OK, first.... please no lectures on why command line is better than GUI. I went through my radical anti-GUI (who needs a mouse anyway) days back in the '80s. Oh, and yes, I know what Cygwin is -- I even have it on another one of my computers...

Has anyone found a good Windows program that reads patch files and applies them to files on Windows?

I have wasted half a day trying to find one because I am trying to install the taxonomy_access module and much to my horror, it requires applying a patch to another module.

I found this really nice, deceptively named "winmerge" which is great for making diffs but doesn't merge.

So I have installed gnu patch for now, but I dislike programs that need command line options to work properly. It's a great way to destroy the universe at 4:28 am with a typo.


bomarmonk’s picture

After messing around with a few other choices, cygwin worked for me. It does use a unix/command line interface, but I actually find that pretty direct. Although, it doesn't employ a pretty point-and-click interface.

bomarmonk’s picture

I just realized, three years later, that you didn't want to hear about Cygwin. Some help I was! Sorry about that.

Izz ad-Din’s picture


sepeck’s picture


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lekei’s picture

I am using Tortoise cvs, it does not apply patch files.

vwX’s picture

Patch by hand. The +++ get added and the --- get removed.

Have fun and check my Drupal Profile: http://drupal.org/user/519

Pewter Tankard’s picture

Try the following (no guarantees... I don't use them myself but they look good):


Hope this helps

lekei’s picture

I have installed the gnu version of patch. You still have to type filenames.

If I must use command line then I must. If I had a problem with open source then I wouldn't be using Drupal. Unfortunately, I thought it (open source) meant that you could become familiar with the source code, not that it was an absolute requirement to get it to work.

I give up. I could type 1000 filenames in the time it has taken me to find a way not to. Even if I did it wrong 1% of the time and it took me 15 minutes to undo the damage each time I think I would still be ahead.

lekei’s picture

After a bit of fiddling, I found that the way to get patches to install is to use the form:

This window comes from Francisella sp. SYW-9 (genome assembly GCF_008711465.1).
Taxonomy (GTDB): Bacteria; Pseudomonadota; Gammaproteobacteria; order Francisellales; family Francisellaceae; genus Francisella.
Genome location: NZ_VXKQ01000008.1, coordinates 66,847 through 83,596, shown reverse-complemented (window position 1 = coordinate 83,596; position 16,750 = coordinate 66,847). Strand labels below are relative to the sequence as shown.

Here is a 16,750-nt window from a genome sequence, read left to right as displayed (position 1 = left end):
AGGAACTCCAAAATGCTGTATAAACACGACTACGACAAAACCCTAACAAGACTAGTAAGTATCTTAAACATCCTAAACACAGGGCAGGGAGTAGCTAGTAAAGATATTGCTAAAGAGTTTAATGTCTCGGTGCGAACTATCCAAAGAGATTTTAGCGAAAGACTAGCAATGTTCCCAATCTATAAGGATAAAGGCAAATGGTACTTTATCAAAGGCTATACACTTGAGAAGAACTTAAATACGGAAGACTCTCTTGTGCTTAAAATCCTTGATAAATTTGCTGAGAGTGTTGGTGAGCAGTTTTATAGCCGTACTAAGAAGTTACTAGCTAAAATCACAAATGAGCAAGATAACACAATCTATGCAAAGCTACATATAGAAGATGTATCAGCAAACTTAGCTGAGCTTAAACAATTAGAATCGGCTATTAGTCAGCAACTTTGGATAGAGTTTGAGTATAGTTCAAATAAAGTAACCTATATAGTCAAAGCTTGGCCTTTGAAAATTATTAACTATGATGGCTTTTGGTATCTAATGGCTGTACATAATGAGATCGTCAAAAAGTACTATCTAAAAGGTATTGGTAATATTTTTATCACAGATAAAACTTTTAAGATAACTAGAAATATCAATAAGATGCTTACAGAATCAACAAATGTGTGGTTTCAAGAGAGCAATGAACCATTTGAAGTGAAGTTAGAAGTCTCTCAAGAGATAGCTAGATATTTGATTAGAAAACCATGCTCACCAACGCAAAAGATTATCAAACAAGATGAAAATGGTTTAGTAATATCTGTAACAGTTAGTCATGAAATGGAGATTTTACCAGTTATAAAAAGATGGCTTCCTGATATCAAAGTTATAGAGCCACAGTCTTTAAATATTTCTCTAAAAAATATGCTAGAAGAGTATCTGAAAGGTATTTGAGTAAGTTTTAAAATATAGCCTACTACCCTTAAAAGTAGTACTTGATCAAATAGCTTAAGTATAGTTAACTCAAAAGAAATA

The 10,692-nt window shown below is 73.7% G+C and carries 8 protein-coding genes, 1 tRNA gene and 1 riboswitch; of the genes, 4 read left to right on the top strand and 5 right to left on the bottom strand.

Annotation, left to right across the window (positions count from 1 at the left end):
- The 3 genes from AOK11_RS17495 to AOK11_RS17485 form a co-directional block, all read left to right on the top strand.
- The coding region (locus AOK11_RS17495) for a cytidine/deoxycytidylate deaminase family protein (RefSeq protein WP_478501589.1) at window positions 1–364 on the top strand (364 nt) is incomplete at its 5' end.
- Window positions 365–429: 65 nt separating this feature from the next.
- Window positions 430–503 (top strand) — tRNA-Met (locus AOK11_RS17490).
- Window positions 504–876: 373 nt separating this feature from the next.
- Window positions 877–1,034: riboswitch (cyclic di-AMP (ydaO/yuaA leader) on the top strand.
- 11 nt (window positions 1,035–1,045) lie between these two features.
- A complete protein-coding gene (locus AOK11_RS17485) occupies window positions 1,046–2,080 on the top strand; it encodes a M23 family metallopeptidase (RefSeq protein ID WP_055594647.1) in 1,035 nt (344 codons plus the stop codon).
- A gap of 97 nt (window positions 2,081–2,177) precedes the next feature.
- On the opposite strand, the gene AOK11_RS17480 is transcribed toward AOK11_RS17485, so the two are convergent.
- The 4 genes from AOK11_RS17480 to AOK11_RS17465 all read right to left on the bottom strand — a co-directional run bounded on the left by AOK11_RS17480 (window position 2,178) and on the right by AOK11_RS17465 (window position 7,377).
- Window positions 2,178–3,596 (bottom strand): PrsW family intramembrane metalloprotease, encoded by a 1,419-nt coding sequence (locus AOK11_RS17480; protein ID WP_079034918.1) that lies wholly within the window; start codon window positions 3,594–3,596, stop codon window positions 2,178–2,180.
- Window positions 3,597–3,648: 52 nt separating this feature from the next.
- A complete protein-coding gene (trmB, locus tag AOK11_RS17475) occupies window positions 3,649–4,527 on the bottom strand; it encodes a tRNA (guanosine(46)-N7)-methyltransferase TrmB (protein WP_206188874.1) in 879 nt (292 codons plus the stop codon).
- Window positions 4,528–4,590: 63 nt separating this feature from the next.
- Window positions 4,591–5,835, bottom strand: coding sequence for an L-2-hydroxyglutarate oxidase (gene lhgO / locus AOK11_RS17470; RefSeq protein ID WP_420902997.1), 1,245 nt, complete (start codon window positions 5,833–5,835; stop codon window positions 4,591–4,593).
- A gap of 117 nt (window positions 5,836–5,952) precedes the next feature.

patch {file} {patch} --verbose --binary

Without --binary, you get the most useful and informative message: "assertion failed" message due to the fact that the drupal files are in UNIX format.

Additionally, to upload the edited files successfully, you should add the Drupal file extensions .patch, .module, and .theme to the list of text file types in your FTP program, so it can repair newlines when it sends them to *nix hosts.

marcushenningsen’s picture

Thank you!

Steven’s picture

Really, I'm sympathetic with you... I also think that the Unix command-line is one the biggest propagations of idiocy of the modern age, but applying a patch with the patch tool requires one command that is relatively easy to remember:

patch -p0 < file.patch

If you want, you can turn this into one-click patching with a little trick. Get the native win32 version of patch.exe from the gnu tools, copy it to a directory within the system PATH. Then create a patch.bat file in the same location, with the following content:

@echo off
patch -p0 < %1

Finally, set up a file type association for .patch and .diff files which executes:

patch.bat "%1"

From now on when you need to apply a patch, copy the patch file to the right location and double-click it. Or if you want, you can set up the default action to open the patch in a text-editor, with "Apply Patch" being a non-default right-click action.

With some tweaking, you can turn Windows into a very productive environment ;).

If you have a problem, please search before posting a question.

If you have a problem, please search before posting a question.

lekei’s picture

Now you see what happens when you are stuck on one way of thinking... I was ticked off because they made patch a win32 application, so you can't set it's command line parameters.

msz3544’s picture

I have installed cygwin and put the .module and .patch file in its directory. when i open the program and type anything that begins with "patch" it tells me "bash: patch: command not found" what do i do??? thanks

bonobo’s picture

didn't install the "patch" command when you installed Cygwin. In the install process, you are given a list of options to install -- I forget exactly where it is located (it's been a while since I installed cygwin) but I think it's located in "Developer Tools".

I hope this takes care of it.



manerhabe’s picture

After fixing the "assertion failed" error (details at http://drupal.org/node/60116), this worked great. Thanks!

plinky’s picture

I put the ".BAT" file in /SYSTEM32 with the following lines:

@echo off
patch -p0 < %1 --verbose --binary

Now I can just double click on ".PATCH" files.

Easy Peasy! :)

Thanks again!

aaron1234nz’s picture

You can also create .patch files just as easily..
1. Download and install diff from the GNUWin32 Project http://gnuwin32.sourceforge.net/packages/diffutils.htm

2. Navigate to the place that the exe's were installed (eg. C:\Program Files\GnuWin32\bin)

3. Create a new file called diff.bat and put the following code in the file:

@echo off
"C:\Program Files\GnuWin32\bin\diff.exe" -u %1 %2 > %1.patch

4. Go to the Start menu->Run and type "sendto"
5. Create a shortcut of diff.bat in this folder
6. You can now create a diff file by selecting both the original and modified file with your mouse, right click ON THE ORIGINAL file and choose diff.bat. A new .patch file will be created.

Alan D.’s picture

I've had a number of IDE's that can handle patches. Eclipse is one such example, and works a treat.

Alan Davison
kenorb’s picture

I'm using Eclipse/Aptana only for patching, but it crashing very often, so I'm sick if I need to run it only for patching.
WinMerge/SVNTortoise to apply patches based on SVN repositories, but CVSTortoise doesn't have any patch utils (like in SVN version) and even just on filesystem it's not working quite well.
Ported Patch version doesn't work on Vista (it's asking for a permission, but it popup additional window ignoring console arguments).